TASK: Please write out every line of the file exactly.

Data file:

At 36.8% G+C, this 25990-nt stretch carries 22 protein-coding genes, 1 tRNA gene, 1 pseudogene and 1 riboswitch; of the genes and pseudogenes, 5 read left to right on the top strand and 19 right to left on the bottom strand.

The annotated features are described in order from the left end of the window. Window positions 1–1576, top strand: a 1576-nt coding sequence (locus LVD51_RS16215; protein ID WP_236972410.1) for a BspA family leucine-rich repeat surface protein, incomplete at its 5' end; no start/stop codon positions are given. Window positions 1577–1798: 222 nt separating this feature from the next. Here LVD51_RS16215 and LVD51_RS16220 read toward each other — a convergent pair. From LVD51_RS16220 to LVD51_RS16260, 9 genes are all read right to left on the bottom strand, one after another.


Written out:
At 36.8% G+C, this 25990-nt stretch carries 22 protein-coding genes, 1 tRNA gene, 1 pseudogene and 1 riboswitch; of the genes and pseudogenes, 5 read left to right on the top strand and 19 right to left on the bottom strand.

The annotated features are described in order from the left end of the window. Window positions 1–1576, top strand: a 1576-nt coding sequence (locus LVD51_RS16215; protein ID WP_236972410.1) for a BspA family leucine-rich repeat surface protein, incomplete at its 5' end; no start/stop codon positions are given. Window positions 1577–1798: 222 nt separating this feature from the next. Here LVD51_RS16215 and LVD51_RS16220 read toward each other — a convergent pair. From LVD51_RS16220 to LVD51_RS16260, 9 genes are all read right to left on the bottom strand, one after another.